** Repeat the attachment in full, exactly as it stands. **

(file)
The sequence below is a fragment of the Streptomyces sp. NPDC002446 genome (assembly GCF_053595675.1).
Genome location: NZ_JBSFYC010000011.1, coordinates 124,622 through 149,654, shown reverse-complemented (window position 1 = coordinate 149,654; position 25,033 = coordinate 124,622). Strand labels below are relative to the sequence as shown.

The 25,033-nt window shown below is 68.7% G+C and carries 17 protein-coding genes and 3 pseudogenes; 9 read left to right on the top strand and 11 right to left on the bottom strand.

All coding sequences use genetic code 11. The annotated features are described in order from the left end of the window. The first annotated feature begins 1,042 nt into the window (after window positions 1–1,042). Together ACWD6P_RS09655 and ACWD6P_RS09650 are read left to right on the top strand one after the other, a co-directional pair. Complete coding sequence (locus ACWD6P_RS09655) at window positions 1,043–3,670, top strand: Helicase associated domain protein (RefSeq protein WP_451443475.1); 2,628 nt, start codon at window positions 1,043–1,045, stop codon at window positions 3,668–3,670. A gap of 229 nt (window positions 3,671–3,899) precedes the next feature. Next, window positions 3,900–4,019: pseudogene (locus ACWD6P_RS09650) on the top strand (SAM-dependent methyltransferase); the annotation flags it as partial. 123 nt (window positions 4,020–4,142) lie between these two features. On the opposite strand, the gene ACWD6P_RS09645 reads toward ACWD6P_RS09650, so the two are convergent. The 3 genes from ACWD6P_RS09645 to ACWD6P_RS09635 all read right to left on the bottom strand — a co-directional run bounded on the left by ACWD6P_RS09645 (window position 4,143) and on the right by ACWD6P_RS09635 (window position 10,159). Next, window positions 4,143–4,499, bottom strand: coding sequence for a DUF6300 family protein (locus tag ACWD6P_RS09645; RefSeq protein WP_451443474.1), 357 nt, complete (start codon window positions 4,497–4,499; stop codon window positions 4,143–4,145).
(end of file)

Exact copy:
The sequence below is a fragment of the Streptomyces sp. NPDC002446 genome (assembly GCF_053595675.1).
Genome location: NZ_JBSFYC010000011.1, coordinates 124,622 through 149,654, shown reverse-complemented (window position 1 = coordinate 149,654; position 25,033 = coordinate 124,622). Strand labels below are relative to the sequence as shown.

The 25,033-nt window shown below is 68.7% G+C and carries 17 protein-coding genes and 3 pseudogenes; 9 read left to right on the top strand and 11 right to left on the bottom strand.

All coding sequences use genetic code 11. The annotated features are described in order from the left end of the window. The first annotated feature begins 1,042 nt into the window (after window positions 1–1,042). Together ACWD6P_RS09655 and ACWD6P_RS09650 are read left to right on the top strand one after the other, a co-directional pair. Complete coding sequence (locus ACWD6P_RS09655) at window positions 1,043–3,670, top strand: Helicase associated domain protein (RefSeq protein WP_451443475.1); 2,628 nt, start codon at window positions 1,043–1,045, stop codon at window positions 3,668–3,670. A gap of 229 nt (window positions 3,671–3,899) precedes the next feature. Next, window positions 3,900–4,019: pseudogene (locus ACWD6P_RS09650) on the top strand (SAM-dependent methyltransferase); the annotation flags it as partial. 123 nt (window positions 4,020–4,142) lie between these two features. On the opposite strand, the gene ACWD6P_RS09645 reads toward ACWD6P_RS09650, so the two are convergent. The 3 genes from ACWD6P_RS09645 to ACWD6P_RS09635 all read right to left on the bottom strand — a co-directional run bounded on the left by ACWD6P_RS09645 (window position 4,143) and on the right by ACWD6P_RS09635 (window position 10,159). Next, window positions 4,143–4,499, bottom strand: coding sequence for a DUF6300 family protein (locus tag ACWD6P_RS09645; RefSeq protein WP_451443474.1), 357 nt, complete (start codon window positions 4,497–4,499; stop codon window positions 4,143–4,145).